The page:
Before the announcement of the referendum result, he had expressed concern in the House of Lords about a diversion from “our settled preference for a representative democracy”.

By the time voting was under way on Thursday, at least 20 C of E Bishops had publicly stated their intention to vote Remain, including several of those with seats in the House of Lords. All the Church in Wales Bishops expressed their intention to vote Remain, though the Welsh voted 52.5 per cent to leave.

The Church in Wales Bishops issued a joint statement on Friday praying for "reconciliation amongst the divided factions in our nations, communities and families". 

The Bishop in Europe, Dr Robert Innes, said on Friday that the campaign had exposed “the extent to which a good many British people feel alienated from mainstream London and Brussels-centric political discourse”.

The “discontent with the structures of the EU” was “widely shared by other Europeans”, he said. “I hope that EU leaders and officials are able to bring about the reform to European political structures that is needed for these structures to endure.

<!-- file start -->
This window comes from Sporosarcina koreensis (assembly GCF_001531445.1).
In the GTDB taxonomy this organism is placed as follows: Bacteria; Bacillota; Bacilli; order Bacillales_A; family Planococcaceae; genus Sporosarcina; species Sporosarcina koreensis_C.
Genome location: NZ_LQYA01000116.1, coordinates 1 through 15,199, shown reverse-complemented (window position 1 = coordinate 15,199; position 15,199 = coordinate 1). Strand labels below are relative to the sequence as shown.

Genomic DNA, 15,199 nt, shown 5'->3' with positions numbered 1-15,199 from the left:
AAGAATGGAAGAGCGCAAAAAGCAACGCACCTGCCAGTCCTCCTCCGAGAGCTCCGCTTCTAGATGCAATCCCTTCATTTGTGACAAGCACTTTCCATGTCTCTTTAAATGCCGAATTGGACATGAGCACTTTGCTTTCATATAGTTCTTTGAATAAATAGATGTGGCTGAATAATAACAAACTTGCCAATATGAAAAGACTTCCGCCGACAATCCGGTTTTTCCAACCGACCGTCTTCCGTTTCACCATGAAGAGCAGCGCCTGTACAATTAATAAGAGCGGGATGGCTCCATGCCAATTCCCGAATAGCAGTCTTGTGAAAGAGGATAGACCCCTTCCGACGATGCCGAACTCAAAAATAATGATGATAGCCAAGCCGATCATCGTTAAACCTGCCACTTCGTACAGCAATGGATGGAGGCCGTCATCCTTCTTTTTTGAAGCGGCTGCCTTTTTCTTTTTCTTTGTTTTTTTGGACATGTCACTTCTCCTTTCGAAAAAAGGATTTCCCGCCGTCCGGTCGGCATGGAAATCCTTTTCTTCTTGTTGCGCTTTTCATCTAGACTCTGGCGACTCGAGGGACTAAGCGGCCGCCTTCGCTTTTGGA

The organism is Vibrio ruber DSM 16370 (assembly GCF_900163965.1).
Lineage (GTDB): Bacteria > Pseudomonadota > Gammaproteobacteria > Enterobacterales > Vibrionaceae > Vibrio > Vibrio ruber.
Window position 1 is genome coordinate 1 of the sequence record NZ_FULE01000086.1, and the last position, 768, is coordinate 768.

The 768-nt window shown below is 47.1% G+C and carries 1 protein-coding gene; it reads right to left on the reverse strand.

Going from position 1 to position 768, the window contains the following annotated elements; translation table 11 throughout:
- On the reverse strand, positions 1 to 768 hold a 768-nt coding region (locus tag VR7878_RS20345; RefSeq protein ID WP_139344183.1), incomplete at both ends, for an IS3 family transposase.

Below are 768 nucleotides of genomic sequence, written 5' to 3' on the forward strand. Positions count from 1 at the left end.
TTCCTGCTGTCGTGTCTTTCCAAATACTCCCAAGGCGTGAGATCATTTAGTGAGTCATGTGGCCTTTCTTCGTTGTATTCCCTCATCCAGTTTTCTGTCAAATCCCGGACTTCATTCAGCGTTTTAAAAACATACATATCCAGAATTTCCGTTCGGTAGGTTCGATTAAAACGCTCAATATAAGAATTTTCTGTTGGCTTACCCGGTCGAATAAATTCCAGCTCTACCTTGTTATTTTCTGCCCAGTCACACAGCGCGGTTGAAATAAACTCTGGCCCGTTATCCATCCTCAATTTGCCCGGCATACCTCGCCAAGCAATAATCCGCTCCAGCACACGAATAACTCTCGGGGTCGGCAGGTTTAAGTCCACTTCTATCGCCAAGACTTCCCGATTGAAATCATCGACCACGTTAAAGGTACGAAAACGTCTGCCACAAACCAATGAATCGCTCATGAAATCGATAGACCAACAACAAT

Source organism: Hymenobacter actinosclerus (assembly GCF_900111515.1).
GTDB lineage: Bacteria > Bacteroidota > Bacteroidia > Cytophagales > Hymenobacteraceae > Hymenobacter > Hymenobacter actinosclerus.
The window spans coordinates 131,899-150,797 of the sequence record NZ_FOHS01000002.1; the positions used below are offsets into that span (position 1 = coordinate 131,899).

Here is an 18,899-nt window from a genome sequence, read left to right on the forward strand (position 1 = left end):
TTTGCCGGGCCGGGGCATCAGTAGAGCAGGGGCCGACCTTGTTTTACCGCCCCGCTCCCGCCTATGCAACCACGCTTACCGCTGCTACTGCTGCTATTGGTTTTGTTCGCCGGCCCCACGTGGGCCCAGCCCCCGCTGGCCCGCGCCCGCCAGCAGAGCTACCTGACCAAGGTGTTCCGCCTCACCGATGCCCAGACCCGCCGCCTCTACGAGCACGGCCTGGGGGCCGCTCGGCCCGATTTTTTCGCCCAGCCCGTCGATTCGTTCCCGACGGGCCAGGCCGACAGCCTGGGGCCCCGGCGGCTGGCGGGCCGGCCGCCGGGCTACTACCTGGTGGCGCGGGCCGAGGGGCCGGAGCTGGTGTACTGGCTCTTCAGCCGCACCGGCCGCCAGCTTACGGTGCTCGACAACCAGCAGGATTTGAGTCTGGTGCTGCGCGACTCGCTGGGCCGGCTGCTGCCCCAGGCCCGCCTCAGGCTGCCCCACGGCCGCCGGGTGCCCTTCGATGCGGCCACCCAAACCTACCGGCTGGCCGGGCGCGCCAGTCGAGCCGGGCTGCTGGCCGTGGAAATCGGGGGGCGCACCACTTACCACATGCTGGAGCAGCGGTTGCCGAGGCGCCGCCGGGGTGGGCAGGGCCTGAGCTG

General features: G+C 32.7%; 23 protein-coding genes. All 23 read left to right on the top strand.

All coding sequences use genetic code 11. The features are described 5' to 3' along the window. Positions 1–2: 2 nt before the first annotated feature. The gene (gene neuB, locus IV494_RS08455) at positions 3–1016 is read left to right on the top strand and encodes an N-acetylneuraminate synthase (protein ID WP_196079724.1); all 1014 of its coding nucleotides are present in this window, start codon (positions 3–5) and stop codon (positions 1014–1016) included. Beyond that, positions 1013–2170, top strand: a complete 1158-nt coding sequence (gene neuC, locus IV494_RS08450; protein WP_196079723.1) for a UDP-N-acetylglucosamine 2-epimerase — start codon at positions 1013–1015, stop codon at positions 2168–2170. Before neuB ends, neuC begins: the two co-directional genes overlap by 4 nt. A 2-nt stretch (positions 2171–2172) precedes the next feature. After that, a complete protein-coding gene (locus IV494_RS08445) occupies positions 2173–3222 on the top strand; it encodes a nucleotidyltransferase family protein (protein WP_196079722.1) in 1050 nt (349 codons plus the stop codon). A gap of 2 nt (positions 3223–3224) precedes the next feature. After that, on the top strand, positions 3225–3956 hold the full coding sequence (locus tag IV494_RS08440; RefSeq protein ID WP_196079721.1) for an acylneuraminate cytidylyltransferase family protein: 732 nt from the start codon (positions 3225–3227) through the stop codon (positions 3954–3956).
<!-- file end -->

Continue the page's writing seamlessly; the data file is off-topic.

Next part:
“I pray that they do endure. Because they were constructed to serve the cause of peace and reconciliation after the two terrible world wars. The task of reconciliation is never done, and I want my children and grandchildren to enjoy the kind of European peace which my generation has known.”

He expressed concern for both Ireland and Scotland.

The Primus of the Scottish Episcopal Church, the Most Revd David Chillingworth, said that the decision to leave "turns away from the long-term project of building a new Europe following the devastation of two World Wars. It aspires to reclaim national sovereignty and to establish Britain as a major independent world trading nation. . .